The dramatic downturn in the all-important property market and the deep pessimism in Chinese society ultimately combine to limit consumer spending, which in turn limits manufacturing output. Weak foreign demand has, as trade numbers show, already dented exports. In sum, the Chinese economy is anemic.

China, therefore, needs factory orders from abroad and foreign investment. The American president can crimp both of these lifelines by, among other things, using his authority under the International Emergency Economic Powers Act of 1977 and by joining or liberalizing free-trade agreements with other countries. For instance, U.S. President Joe Biden could encourage factories to move to the Western hemisphere by making a few fixes to the Dominican Republic-Central America-United States Free Trade Agreement (CAFTA-DR). The American market is the largest in the world, and the president can use it to redirect trade flows.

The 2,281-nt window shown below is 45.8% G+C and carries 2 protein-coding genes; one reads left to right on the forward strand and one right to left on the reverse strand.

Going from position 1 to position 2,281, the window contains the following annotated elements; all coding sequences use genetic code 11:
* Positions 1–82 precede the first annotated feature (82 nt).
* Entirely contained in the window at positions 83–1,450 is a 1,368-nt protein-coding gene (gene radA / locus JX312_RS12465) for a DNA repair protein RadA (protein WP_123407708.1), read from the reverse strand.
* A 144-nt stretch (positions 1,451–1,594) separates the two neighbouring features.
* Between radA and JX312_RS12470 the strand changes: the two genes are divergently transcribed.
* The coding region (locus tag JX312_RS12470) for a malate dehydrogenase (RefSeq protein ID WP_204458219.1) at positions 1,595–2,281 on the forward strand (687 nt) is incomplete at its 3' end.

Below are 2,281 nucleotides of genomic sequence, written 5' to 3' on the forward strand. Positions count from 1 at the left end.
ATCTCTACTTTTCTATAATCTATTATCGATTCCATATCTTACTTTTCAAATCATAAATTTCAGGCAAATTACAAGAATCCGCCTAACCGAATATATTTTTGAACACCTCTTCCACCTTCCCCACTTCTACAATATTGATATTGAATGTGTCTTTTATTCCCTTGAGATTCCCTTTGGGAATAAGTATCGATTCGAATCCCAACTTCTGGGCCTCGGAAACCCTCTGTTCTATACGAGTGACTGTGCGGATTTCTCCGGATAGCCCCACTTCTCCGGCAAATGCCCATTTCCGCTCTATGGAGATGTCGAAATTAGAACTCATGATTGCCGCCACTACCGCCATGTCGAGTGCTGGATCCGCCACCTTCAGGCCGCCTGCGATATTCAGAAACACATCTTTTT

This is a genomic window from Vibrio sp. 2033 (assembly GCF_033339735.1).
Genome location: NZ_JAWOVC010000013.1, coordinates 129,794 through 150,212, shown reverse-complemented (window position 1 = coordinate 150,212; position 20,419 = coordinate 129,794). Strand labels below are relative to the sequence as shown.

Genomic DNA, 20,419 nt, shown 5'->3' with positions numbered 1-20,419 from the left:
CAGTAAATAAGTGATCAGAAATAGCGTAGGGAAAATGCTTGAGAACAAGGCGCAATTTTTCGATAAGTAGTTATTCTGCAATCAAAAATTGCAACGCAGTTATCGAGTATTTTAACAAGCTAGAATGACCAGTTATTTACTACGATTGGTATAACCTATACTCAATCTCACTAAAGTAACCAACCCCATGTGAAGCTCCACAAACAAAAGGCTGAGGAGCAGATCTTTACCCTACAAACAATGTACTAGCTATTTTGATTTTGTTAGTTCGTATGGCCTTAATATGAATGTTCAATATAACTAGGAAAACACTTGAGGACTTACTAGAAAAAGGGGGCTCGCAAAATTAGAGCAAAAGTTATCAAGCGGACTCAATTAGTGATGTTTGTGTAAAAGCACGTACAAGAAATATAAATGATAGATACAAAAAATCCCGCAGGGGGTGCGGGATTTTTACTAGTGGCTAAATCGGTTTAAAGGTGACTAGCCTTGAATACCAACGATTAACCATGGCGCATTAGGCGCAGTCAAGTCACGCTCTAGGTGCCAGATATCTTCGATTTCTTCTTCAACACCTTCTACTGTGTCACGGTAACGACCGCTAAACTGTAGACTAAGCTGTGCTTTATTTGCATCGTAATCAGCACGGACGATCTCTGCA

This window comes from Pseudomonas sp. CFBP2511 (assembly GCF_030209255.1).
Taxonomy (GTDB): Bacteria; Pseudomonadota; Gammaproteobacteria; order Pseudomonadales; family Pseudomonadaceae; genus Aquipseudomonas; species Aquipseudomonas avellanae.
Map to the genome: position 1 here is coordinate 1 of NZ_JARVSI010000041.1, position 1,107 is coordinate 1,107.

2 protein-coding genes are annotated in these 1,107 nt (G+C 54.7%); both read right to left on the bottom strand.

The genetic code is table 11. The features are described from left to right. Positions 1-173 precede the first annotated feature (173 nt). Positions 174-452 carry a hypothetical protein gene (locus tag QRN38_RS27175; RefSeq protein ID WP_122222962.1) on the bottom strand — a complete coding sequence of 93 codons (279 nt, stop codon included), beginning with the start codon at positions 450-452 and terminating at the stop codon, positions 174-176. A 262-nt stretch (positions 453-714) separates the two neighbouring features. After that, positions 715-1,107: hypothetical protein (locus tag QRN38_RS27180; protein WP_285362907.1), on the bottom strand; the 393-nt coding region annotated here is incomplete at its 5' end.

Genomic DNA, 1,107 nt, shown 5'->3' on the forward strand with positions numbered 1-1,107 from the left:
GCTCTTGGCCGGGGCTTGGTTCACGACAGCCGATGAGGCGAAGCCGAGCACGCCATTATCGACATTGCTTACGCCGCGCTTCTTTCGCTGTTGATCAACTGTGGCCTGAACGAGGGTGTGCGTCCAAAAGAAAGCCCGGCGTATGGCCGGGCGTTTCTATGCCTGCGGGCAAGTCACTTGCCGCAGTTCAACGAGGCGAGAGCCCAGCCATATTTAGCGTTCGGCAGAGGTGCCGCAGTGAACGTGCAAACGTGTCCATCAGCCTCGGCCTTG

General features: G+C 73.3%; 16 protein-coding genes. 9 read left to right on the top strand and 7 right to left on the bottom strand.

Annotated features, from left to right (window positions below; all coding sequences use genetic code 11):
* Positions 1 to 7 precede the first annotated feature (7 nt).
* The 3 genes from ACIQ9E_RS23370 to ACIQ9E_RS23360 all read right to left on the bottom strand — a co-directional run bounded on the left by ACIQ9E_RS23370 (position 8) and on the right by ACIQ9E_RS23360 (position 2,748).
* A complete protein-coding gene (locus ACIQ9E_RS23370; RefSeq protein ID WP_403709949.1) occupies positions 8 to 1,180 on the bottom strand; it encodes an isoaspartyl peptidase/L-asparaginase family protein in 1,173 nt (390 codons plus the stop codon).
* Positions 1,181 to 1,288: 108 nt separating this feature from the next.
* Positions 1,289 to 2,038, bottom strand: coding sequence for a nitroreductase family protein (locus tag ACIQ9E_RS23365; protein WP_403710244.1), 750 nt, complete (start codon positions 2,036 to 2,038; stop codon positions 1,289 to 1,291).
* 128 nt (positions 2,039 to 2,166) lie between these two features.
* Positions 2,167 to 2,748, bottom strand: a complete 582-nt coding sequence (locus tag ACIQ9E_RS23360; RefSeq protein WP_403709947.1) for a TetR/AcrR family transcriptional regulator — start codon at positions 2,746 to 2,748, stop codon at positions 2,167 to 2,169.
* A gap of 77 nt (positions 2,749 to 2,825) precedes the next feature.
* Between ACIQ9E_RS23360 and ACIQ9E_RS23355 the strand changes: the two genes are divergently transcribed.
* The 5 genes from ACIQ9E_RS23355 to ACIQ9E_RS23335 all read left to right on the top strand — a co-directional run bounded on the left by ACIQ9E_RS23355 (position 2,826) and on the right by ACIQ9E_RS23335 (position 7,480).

Will redirecting trade flows stop China’s nuclear weapons buildup? Not all at once. The People’s Liberation Army has been taking larger shares of the resources of the Chinese state. Last year, for instance, China’s military budget, according to official sources, increased 7.1% while the economy, at least officially, grew only 3.0%. This year, the military is slated to get 7.2% more, and economic growth will again fall short.

In the short term, therefore, China can afford its nukes, but the budget of the Chinese central government is strained because of Xi Jinping’s other grand ambitions, such as his building and maintaining an enormous surveillance state — this costs more than the Chinese military — and his Belt and Road Initiative (BRI) worldwide infrastructure-building program.